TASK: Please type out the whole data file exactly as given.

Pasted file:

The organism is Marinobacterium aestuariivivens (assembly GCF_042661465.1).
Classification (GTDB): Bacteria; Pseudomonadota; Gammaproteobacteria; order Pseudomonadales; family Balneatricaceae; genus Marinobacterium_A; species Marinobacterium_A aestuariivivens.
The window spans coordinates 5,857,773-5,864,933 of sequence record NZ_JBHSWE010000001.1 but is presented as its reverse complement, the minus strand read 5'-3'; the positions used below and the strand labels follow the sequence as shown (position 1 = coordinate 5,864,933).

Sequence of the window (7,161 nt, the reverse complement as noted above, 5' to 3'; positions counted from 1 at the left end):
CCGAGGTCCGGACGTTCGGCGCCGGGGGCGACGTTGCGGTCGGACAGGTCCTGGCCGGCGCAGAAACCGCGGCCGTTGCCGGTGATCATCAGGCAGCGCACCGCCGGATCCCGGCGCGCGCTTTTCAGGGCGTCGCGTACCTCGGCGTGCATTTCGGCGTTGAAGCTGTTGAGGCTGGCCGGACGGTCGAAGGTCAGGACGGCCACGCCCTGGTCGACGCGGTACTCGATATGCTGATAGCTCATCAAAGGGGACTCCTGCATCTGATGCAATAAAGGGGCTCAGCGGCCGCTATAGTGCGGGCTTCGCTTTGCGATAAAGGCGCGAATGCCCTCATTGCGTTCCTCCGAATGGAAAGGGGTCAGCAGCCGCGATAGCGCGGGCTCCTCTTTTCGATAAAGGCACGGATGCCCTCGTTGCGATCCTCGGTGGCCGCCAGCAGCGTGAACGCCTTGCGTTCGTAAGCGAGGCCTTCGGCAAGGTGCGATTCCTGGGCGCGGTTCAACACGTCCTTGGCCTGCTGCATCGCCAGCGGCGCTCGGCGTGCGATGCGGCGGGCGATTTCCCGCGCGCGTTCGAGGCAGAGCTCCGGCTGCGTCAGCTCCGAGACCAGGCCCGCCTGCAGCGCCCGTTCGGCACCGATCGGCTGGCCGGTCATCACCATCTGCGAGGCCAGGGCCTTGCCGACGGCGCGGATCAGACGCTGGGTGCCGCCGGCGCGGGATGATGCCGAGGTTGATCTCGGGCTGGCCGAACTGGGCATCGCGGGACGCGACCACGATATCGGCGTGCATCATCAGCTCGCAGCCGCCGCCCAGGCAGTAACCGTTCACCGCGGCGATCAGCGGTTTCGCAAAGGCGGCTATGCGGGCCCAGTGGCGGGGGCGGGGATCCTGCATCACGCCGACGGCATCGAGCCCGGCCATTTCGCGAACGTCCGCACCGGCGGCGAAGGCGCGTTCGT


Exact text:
The organism is Marinobacterium aestuariivivens (assembly GCF_042661465.1).
Classification (GTDB): Bacteria; Pseudomonadota; Gammaproteobacteria; order Pseudomonadales; family Balneatricaceae; genus Marinobacterium_A; species Marinobacterium_A aestuariivivens.
The window spans coordinates 5,857,773-5,864,933 of sequence record NZ_JBHSWE010000001.1 but is presented as its reverse complement, the minus strand read 5'-3'; the positions used below and the strand labels follow the sequence as shown (position 1 = coordinate 5,864,933).

Sequence of the window (7,161 nt, the reverse complement as noted above, 5' to 3'; positions counted from 1 at the left end):
CCGAGGTCCGGACGTTCGGCGCCGGGGGCGACGTTGCGGTCGGACAGGTCCTGGCCGGCGCAGAAACCGCGGCCGTTGCCGGTGATCATCAGGCAGCGCACCGCCGGATCCCGGCGCGCGCTTTTCAGGGCGTCGCGTACCTCGGCGTGCATTTCGGCGTTGAAGCTGTTGAGGCTGGCCGGACGGTCGAAGGTCAGGACGGCCACGCCCTGGTCGACGCGGTACTCGATATGCTGATAGCTCATCAAAGGGGACTCCTGCATCTGATGCAATAAAGGGGCTCAGCGGCCGCTATAGTGCGGGCTTCGCTTTGCGATAAAGGCGCGAATGCCCTCATTGCGTTCCTCCGAATGGAAAGGGGTCAGCAGCCGCGATAGCGCGGGCTCCTCTTTTCGATAAAGGCACGGATGCCCTCGTTGCGATCCTCGGTGGCCGCCAGCAGCGTGAACGCCTTGCGTTCGTAAGCGAGGCCTTCGGCAAGGTGCGATTCCTGGGCGCGGTTCAACACGTCCTTGGCCTGCTGCATCGCCAGCGGCGCTCGGCGTGCGATGCGGCGGGCGATTTCCCGCGCGCGTTCGAGGCAGAGCTCCGGCTGCGTCAGCTCCGAGACCAGGCCCGCCTGCAGCGCCCGTTCGGCACCGATCGGCTGGCCGGTCATCACCATCTGCGAGGCCAGGGCCTTGCCGACGGCGCGGATCAGACGCTGGGTGCCGCCGGCGCGGGATGATGCCGAGGTTGATCTCGGGCTGGCCGAACTGGGCATCGCGGGACGCGACCACGATATCGGCGTGCATCATCAGCTCGCAGCCGCCGCCCAGGCAGTAACCGTTCACCGCGGCGATCAGCGGTTTCGCAAAGGCGGCTATGCGGGCCCAGTGGCGGGGGCGGGGATCCTGCATCACGCCGACGGCATCGAGCCCGGCCATTTCGCGAACGTCCGCACCGGCGGCGAAGGCGCGTTCGT